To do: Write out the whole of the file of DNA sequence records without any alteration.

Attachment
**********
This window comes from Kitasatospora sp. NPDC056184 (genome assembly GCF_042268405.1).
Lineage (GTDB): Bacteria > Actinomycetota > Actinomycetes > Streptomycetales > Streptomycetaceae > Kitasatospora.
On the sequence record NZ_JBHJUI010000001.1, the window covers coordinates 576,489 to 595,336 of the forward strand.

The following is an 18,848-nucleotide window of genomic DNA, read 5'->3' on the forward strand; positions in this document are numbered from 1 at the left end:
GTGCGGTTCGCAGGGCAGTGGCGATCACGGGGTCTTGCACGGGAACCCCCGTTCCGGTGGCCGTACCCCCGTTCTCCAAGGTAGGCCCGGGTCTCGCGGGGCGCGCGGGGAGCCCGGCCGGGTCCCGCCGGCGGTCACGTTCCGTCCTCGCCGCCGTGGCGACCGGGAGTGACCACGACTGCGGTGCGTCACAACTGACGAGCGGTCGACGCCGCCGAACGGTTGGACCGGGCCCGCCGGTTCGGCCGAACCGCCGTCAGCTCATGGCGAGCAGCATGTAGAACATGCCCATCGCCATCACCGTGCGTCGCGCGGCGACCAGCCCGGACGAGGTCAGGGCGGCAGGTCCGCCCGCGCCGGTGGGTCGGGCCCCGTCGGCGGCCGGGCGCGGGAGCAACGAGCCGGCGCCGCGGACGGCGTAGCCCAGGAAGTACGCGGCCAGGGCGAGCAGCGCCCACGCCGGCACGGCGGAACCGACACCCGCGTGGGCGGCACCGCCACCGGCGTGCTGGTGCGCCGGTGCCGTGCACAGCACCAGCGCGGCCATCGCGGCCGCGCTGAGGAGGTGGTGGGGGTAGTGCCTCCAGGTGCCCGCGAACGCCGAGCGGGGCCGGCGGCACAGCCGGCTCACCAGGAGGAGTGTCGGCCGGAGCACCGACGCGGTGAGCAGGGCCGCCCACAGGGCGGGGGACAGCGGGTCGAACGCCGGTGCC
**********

This window comes from Kitasatospora sp. NPDC056184 (genome assembly GCF_042268405.1).
Lineage (GTDB): Bacteria > Actinomycetota > Actinomycetes > Streptomycetales > Streptomycetaceae > Kitasatospora.
On the sequence record NZ_JBHJUI010000001.1, the window covers coordinates 576,489 to 595,336 of the forward strand.

The following is an 18,848-nucleotide window of genomic DNA, read 5'->3' on the forward strand; positions in this document are numbered from 1 at the left end:
GTGCGGTTCGCAGGGCAGTGGCGATCACGGGGTCTTGCACGGGAACCCCCGTTCCGGTGGCCGTACCCCCGTTCTCCAAGGTAGGCCCGGGTCTCGCGGGGCGCGCGGGGAGCCCGGCCGGGTCCCGCCGGCGGTCACGTTCCGTCCTCGCCGCCGTGGCGACCGGGAGTGACCACGACTGCGGTGCGTCACAACTGACGAGCGGTCGACGCCGCCGAACGGTTGGACCGGGCCCGCCGGTTCGGCCGAACCGCCGTCAGCTCATGGCGAGCAGCATGTAGAACATGCCCATCGCCATCACCGTGCGTCGCGCGGCGACCAGCCCGGACGAGGTCAGGGCGGCAGGTCCGCCCGCGCCGGTGGGTCGGGCCCCGTCGGCGGCCGGGCGCGGGAGCAACGAGCCGGCGCCGCGGACGGCGTAGCCCAGGAAGTACGCGGCCAGGGCGAGCAGCGCCCACGCCGGCACGGCGGAACCGACACCCGCGTGGGCGGCACCGCCACCGGCGTGCTGGTGCGCCGGTGCCGTGCACAGCACCAGCGCGGCCATCGCGGCCGCGCTGAGGAGGTGGTGGGGGTAGTGCCTCCAGGTGCCCGCGAACGCCGAGCGGGGCCGGCGGCACAGCCGGCTCACCAGGAGGAGTGTCGGCCGGAGCACCGACGCGGTGAGCAGGGCCGCCCACAGGGCGGGGGACAGCGGGTCGAACGCCGGTGCC